President Yoweri Museveni has again defended Pius Bigirimana who finds himself at the centre of a scandal where colossal sums of money have been stolen from the Office of the Prime Minister where he is the Permanent Secretary.
Legislators at the on-going retreat at the National Leadership Institute Kyankwanzi, repeated their call to the President to suspend Bigirimana, but Museveni insists that it was Bigirimana who blew the lid off the scam where more than sh60b is believed to have been stolen.
The President could be right. Two years back, Bigirimana wrote a book - Abundance Mentality: My Autobiography - in which he criticises the indiscipline and excesses in the public service, but that little attention is apparently being paid.
"Workers commit acts of indiscipline all the time in the full view of their supervisors, public assets are misused, working hours are not observed, procedures are not followed, but relevant rules are still not invoked," Bigirimana stated.
But today, Bigirimana says he is the hunted man for attempting to implement his long-held convictions about corruption in the public service and how it can be stamped out.
Despite his plea of innocence, critics such as National Resistance Movement deputy spokesperson Ofwono Opondo and city lawyer JB Kakooza, describe him as an incompetent senior public servant.
"The permanent secretary as the accounting officer is also the chief executive, who should not simply blow the whistle because he has full authority to suspend and interdict any errant junior officer and order internal inquiries once an anomaly is detected in work methods, and no one, except the public service commission or courts of law, can, on appeal, halt it," Opondo said in an article in the New Vision of November 23, 2012.
Similarly, in his column published in the Sunday Vision of November 11, 2012, Kakooza says although Bigirimana is not yet criminally liable for the loss, but as the accounting officer, he is liable for the offences committed by his subordinates.
Although Opondo and Kakooza try to punch holes in Bigirimana's plea for innocence, it is undeniable that the thoughts Bigrimana raises in his book on corruption, mediocrity and incompetence in the public service, are not just instantaneous utterances spewed out in 2011.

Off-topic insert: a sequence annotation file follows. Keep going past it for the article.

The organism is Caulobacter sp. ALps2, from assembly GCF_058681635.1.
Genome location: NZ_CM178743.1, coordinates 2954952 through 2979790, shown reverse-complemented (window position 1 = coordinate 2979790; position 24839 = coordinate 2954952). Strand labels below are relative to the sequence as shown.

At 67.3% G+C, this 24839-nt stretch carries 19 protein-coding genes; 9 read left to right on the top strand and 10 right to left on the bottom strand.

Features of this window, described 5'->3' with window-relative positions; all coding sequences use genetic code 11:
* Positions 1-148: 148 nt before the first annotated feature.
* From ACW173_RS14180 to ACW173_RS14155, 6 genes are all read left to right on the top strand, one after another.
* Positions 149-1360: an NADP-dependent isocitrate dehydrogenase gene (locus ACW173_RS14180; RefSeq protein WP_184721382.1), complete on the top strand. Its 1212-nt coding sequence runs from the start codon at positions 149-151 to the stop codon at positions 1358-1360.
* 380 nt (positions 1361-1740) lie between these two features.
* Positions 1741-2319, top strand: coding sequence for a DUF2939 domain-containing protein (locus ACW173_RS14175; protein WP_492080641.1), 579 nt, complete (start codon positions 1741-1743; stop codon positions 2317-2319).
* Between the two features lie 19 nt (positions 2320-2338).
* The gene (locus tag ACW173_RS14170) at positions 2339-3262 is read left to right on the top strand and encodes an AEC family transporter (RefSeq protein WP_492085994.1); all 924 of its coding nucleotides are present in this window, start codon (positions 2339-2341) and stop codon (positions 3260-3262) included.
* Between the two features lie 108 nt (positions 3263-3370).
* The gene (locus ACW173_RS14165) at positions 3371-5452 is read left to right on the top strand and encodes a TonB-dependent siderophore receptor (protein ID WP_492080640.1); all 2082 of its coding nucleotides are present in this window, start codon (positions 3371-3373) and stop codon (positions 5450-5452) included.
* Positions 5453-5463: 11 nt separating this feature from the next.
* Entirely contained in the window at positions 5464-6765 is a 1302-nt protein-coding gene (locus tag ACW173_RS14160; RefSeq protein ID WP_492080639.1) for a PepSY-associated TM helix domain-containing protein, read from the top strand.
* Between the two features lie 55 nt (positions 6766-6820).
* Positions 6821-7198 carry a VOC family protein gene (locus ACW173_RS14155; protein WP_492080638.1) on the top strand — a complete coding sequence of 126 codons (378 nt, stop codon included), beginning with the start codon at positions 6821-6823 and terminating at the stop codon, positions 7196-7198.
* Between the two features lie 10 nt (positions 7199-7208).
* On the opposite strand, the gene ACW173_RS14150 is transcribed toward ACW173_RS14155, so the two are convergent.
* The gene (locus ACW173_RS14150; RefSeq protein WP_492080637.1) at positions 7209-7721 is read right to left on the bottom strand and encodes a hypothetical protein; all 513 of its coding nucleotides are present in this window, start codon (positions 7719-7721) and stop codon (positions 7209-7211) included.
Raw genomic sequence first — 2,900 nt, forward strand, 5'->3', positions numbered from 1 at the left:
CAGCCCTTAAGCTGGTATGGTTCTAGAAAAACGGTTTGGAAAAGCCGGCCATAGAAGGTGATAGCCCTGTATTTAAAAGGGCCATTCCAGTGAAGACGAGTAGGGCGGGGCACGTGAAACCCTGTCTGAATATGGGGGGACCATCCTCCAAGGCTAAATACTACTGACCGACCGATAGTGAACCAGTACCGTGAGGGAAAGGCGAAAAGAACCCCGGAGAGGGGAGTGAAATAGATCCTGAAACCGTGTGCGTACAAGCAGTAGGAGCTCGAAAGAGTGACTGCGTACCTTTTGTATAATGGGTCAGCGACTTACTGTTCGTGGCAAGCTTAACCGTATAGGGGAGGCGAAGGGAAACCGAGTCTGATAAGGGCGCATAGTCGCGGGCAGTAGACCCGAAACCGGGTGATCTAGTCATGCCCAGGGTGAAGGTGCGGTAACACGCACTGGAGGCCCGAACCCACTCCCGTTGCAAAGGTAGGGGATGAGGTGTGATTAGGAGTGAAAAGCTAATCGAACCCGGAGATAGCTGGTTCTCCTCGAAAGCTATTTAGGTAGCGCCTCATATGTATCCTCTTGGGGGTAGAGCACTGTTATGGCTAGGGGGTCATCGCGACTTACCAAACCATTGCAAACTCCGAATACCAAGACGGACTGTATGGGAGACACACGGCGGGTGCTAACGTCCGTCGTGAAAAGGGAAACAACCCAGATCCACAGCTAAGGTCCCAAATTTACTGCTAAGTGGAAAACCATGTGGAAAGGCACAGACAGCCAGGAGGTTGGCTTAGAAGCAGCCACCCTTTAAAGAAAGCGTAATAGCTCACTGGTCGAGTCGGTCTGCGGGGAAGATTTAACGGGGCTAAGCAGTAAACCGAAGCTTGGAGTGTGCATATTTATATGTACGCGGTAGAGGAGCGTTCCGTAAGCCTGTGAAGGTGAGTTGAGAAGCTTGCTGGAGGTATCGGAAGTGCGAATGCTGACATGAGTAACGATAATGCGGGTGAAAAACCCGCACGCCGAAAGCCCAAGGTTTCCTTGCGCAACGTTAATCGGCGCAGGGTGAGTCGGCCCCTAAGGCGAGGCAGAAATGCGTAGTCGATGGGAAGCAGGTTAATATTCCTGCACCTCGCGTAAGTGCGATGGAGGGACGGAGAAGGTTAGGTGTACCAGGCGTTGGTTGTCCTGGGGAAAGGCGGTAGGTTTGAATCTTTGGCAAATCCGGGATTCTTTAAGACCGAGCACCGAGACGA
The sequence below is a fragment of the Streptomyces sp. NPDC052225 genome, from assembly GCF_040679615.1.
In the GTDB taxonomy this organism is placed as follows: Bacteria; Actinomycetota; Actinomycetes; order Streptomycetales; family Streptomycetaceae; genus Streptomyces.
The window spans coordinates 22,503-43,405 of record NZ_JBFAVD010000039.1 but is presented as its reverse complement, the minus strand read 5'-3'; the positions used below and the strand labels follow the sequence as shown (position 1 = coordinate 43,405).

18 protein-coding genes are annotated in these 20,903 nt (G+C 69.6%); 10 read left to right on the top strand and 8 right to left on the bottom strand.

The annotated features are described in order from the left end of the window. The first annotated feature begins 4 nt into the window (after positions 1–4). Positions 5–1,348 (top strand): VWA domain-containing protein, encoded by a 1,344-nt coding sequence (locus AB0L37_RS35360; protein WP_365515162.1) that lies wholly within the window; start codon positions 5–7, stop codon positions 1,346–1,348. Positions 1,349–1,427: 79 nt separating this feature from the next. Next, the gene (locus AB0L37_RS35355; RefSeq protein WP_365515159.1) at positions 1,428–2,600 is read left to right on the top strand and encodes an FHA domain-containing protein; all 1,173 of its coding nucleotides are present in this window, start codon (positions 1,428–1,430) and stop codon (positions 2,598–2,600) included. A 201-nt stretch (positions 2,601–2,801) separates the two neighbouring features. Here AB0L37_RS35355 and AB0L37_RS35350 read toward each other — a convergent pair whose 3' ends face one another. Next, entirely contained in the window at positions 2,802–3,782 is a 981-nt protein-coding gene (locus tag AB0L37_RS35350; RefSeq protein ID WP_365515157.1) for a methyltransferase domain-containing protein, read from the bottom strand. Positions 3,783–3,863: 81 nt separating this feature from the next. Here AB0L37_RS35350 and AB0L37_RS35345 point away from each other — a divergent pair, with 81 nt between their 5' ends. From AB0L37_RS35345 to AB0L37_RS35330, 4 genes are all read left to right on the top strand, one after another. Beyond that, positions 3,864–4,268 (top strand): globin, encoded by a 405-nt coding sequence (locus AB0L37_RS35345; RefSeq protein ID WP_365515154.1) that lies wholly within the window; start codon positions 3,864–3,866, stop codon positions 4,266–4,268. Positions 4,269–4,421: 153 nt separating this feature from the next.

They are views anchored in knowledge and informed by years of unquestionable experience in the public service, thus deeply held convictions to have the public service reinvigorated to stamp out corruption.
"Certainly, when your actions seem out of step from the norm, people will find it hard to believe," Bigirimana says. "We are dealing with a highly sophisticated web of criminals and it takes more than courage to tackle impunity in this country," he observed.
Bigirmana says for two years, he had suspected something was grossly wrong with their accounts but that he wondered how the auditors always gave them a clean bill. He then ordered for a forensic audit by the Auditor General's Office that the scam was exposed.
How believable is Bigirimana?
In his book, Bigirimana, whose illustrious career in the public service spans over two decades, observes that poor work ethics and corruption are some of the biggest obstacles to the smooth operation of Uganda's public service.
He observes that most public servants today are devoid of discipline and, therefore integrity.
"Integrity is the most important attribute a person can possess, especially if you are going to work in the public service where you will be entrusted with people's lives and with large amounts of money which need to be looked after and distributed wisely," he says.
Similarly, Bigirimana emphasises that the public service is synonymous with incompetence due to major challenges resulting from inefficient methods of recruitment, lack of motivation and indiscipline.
"When recruiting staff, the public service must always try to find the most competent people available in terms of knowledge, skills, practical proficiency and at the same time needs to identify the best disciplined people in terms of attitude and behaviour," he counsels.